[11:09] Bob S talks about meeting his now wife in Hong Kong, who’s parents started an orphanage in Hong Kong, but they were from Colorado originally. By the early 2000’s they moved to rural western Colorado, and Bob says he loved it!
[13:27] Bob S continues, saying he met an author by chance who eventually hired him full time doing marketing and media for him. Fast forward to 2007, and he and Ken move to Tennessee in the same year, later starting Metacake in 2011.
[14:25] Ken shares that the 9 years of working with Bob have been a great ride and a huge learning experience. He talks about believing that they are here for a higher purpose, being stewards of good inside of the business together and helping businesses they serve to be the best they can be.
[16:40] Bob H asks Ken and Bob about what the process of starting the business together was- how did they maneuver that dance?
[17:12] Bob S says that at the time he had his own consulting business, but in terms of a team he was just contracting things out to people. He had worked with Ken in the past and had a lot of respect for him, so they slowly began to do more projects together. As time passed, there were conversations around how they would bring the businesses together. Bob was on board pretty quickly, and it didn’t take him long to make the decision, but Ken said “What if we wade into this together?”
[18:45] Ken says that slowly wading into a business partnership together is smart, because it’s a decision that you can’t undo very easily. There’s blending that has to happen, and undoing that would likely burn some bridges.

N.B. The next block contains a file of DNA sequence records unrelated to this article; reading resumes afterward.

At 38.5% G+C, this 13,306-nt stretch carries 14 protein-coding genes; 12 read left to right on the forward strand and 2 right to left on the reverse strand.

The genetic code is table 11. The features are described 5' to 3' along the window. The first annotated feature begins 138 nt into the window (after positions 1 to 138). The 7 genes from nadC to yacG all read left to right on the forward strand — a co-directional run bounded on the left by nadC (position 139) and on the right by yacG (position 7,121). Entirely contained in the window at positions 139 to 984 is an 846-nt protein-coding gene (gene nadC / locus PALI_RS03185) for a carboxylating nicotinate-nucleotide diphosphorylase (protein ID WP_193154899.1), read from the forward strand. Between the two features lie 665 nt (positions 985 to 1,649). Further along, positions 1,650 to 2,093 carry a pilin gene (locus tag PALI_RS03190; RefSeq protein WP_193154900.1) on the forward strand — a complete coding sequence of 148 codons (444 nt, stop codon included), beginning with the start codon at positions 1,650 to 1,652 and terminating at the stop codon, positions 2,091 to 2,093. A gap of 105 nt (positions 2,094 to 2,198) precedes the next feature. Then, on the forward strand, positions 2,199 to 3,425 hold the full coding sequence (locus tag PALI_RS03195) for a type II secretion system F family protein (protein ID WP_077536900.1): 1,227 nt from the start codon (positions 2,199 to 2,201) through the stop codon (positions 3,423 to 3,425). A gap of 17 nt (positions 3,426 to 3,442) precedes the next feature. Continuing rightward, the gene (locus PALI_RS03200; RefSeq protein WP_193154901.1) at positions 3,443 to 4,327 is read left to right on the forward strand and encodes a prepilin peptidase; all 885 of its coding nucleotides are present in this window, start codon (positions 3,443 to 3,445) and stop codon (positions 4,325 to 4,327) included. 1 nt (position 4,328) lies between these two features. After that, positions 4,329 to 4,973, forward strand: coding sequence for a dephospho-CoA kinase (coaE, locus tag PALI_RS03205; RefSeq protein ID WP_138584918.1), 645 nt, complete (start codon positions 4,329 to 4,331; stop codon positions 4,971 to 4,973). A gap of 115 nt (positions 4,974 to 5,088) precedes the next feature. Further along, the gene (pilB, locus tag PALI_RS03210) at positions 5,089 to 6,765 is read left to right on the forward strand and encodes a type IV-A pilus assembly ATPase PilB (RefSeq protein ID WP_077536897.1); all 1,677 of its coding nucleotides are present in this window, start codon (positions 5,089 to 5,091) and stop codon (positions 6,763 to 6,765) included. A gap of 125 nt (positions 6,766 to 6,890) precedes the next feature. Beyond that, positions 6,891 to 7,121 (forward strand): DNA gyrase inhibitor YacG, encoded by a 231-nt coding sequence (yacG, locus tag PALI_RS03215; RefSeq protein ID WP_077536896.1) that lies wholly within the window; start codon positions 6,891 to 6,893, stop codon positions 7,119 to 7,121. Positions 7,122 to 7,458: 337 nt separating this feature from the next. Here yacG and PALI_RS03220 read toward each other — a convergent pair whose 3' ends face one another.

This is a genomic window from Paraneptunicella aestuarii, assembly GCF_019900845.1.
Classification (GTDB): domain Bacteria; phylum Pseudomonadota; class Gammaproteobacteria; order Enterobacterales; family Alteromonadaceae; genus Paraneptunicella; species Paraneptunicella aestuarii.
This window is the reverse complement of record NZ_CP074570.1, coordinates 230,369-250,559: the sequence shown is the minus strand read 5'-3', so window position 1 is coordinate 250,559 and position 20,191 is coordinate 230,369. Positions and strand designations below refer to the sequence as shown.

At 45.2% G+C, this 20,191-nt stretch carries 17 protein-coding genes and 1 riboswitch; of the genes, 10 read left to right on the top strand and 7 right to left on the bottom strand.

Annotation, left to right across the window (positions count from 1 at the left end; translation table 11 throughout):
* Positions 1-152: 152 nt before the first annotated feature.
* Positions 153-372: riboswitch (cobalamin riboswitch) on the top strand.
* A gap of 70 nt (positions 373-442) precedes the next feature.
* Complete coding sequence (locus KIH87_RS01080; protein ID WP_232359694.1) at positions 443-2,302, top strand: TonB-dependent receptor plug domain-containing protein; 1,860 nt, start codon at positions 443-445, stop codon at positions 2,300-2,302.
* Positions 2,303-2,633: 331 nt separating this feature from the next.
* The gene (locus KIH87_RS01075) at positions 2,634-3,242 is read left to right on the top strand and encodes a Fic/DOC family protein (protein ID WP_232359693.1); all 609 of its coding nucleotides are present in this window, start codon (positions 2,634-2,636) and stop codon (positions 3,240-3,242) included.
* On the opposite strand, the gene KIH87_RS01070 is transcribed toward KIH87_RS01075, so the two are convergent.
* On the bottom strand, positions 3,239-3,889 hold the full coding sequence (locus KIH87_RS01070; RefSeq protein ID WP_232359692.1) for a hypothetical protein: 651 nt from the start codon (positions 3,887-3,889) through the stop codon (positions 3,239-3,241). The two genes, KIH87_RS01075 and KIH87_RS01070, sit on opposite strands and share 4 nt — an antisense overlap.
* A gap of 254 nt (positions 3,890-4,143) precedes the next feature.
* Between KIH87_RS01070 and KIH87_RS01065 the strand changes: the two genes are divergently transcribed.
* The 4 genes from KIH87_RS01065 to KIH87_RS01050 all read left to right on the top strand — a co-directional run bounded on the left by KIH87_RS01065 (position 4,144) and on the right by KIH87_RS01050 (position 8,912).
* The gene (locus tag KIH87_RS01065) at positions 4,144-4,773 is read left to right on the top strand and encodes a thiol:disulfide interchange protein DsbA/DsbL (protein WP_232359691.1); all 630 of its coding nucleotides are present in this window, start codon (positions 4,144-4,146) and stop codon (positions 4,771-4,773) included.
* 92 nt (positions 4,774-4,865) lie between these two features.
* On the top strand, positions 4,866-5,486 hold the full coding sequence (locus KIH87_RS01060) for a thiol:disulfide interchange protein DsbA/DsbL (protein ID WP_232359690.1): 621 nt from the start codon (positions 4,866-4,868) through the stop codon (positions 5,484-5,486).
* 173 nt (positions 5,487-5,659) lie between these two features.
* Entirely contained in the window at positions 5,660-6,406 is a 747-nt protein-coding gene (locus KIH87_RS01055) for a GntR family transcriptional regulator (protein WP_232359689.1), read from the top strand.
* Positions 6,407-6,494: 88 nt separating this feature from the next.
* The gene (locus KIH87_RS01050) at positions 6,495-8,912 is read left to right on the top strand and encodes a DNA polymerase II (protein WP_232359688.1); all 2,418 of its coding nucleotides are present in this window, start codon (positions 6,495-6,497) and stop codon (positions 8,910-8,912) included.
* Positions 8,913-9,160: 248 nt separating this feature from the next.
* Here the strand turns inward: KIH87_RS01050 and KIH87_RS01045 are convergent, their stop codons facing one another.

[19:39] Bob S says that pulling partnerships apart is a huge relational burden as well.
[20:15] Ken “What we did, and what we’ve done with other businesses… we started by acting like business partners and set a period of time in place to try it.” Figuring out how to manage projects, how splits of work will go, etc, with the intention being that if it works out, you can bring the two sides together.
[21:48] Bob S shares that the biggest thing he had to wrestle with was that he was bringing more clients, money to the table. “So I had to go through the process of, do I think by partnering with Ken and sharing this, that there’s more?”
[22:47] Bob H says that he sees a dynamic and balance of risk seeking versus risk averse- having a balance of both works well.
[23:15] Bob S says that those roles can flip flop as well, Bob S can be more impulsive and Ken catches him to slow him down, and Ken can be a visionary that wants to go all-in on one thing down the line, and Bob steps in to course correct.
[23:50] Ken brings the convo to personality profiles and knowing your strengths and weaknesses.
[26:45] Ken talks about how a lot of different business ventures and partnerships allowed him to learn in a stable environment.
[28:15] Bob S says it is really important to know what it is that you’re testing as you’re in the process of wading in, knowing what it is that you may run into and measuring your success over 6 months based on how well things are going.
[28:36] Bob H asks Bob S for advice for anyone who’s looking for a partner or just interested in going into business.
[29:03] Bob S says that he hears often that the partnership and he and Ken have is rare- and he appreciates it more and more as time goes on. “Often we get into partnerships because we respect the talents of a person… but I think what happens in partnerships that succeed is it becomes more of a respect for that person.”
[30:55] Bob S continues that ultimately if you’re going into a lifelong business proposition with someone, it has to be someone you can do life with, so thinking of it as a marriage of sorts isn’t too far off.
[31:15] Bob S “I think asking that question, is this person someone that I can do life with… is this someone that I can see being in business with over the long term beyond maybe just their capabilities and skills and what they bring to the table.”